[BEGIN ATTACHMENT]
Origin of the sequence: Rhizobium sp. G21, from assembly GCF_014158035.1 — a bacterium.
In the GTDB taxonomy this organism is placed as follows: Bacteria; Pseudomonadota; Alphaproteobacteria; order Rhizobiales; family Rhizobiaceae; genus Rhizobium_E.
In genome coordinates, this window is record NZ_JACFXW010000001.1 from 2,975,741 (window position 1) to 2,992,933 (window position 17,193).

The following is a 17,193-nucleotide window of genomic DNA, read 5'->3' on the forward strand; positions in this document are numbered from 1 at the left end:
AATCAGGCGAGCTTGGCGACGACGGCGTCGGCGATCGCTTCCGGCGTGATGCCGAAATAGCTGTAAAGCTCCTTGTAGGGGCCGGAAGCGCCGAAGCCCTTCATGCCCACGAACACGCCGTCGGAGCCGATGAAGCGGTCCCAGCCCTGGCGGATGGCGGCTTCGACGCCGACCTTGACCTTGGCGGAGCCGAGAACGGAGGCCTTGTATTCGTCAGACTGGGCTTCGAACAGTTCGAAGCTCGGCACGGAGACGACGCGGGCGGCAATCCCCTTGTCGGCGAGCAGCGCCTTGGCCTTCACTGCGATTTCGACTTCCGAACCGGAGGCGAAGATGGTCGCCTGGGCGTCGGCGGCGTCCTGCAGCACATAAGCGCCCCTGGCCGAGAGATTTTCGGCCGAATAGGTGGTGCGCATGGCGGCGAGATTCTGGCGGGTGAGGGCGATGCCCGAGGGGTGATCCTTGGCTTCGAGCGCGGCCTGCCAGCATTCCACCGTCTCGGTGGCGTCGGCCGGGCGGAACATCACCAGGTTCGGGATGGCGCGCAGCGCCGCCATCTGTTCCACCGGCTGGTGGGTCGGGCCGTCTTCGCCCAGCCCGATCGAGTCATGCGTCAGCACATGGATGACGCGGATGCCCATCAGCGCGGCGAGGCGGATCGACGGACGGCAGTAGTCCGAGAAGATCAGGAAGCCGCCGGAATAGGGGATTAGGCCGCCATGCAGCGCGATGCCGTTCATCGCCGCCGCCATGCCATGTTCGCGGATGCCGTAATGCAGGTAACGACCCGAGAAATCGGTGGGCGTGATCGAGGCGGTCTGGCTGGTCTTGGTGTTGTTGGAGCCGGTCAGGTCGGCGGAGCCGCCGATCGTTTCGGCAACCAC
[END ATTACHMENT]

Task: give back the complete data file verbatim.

Origin of the sequence: Rhizobium sp. G21, from assembly GCF_014158035.1 — a bacterium.
In the GTDB taxonomy this organism is placed as follows: Bacteria; Pseudomonadota; Alphaproteobacteria; order Rhizobiales; family Rhizobiaceae; genus Rhizobium_E.
In genome coordinates, this window is record NZ_JACFXW010000001.1 from 2,975,741 (window position 1) to 2,992,933 (window position 17,193).

The following is a 17,193-nucleotide window of genomic DNA, read 5'->3' on the forward strand; positions in this document are numbered from 1 at the left end:
AATCAGGCGAGCTTGGCGACGACGGCGTCGGCGATCGCTTCCGGCGTGATGCCGAAATAGCTGTAAAGCTCCTTGTAGGGGCCGGAAGCGCCGAAGCCCTTCATGCCCACGAACACGCCGTCGGAGCCGATGAAGCGGTCCCAGCCCTGGCGGATGGCGGCTTCGACGCCGACCTTGACCTTGGCGGAGCCGAGAACGGAGGCCTTGTATTCGTCAGACTGGGCTTCGAACAGTTCGAAGCTCGGCACGGAGACGACGCGGGCGGCAATCCCCTTGTCGGCGAGCAGCGCCTTGGCCTTCACTGCGATTTCGACTTCCGAACCGGAGGCGAAGATGGTCGCCTGGGCGTCGGCGGCGTCCTGCAGCACATAAGCGCCCCTGGCCGAGAGATTTTCGGCCGAATAGGTGGTGCGCATGGCGGCGAGATTCTGGCGGGTGAGGGCGATGCCCGAGGGGTGATCCTTGGCTTCGAGCGCGGCCTGCCAGCATTCCACCGTCTCGGTGGCGTCGGCCGGGCGGAACATCACCAGGTTCGGGATGGCGCGCAGCGCCGCCATCTGTTCCACCGGCTGGTGGGTCGGGCCGTCTTCGCCCAGCCCGATCGAGTCATGCGTCAGCACATGGATGACGCGGATGCCCATCAGCGCGGCGAGGCGGATCGACGGACGGCAGTAGTCCGAGAAGATCAGGAAGCCGCCGGAATAGGGGATTAGGCCGCCATGCAGCGCGATGCCGTTCATCGCCGCCGCCATGCCATGTTCGCGGATGCCGTAATGCAGGTAACGACCCGAGAAATCGGTGGGCGTGATCGAGGCGGTCTGGCTGGTCTTGGTGTTGTTGGAGCCGGTCAGGTCGGCGGAGCCGCCGATCGTTTCGGCAACCAC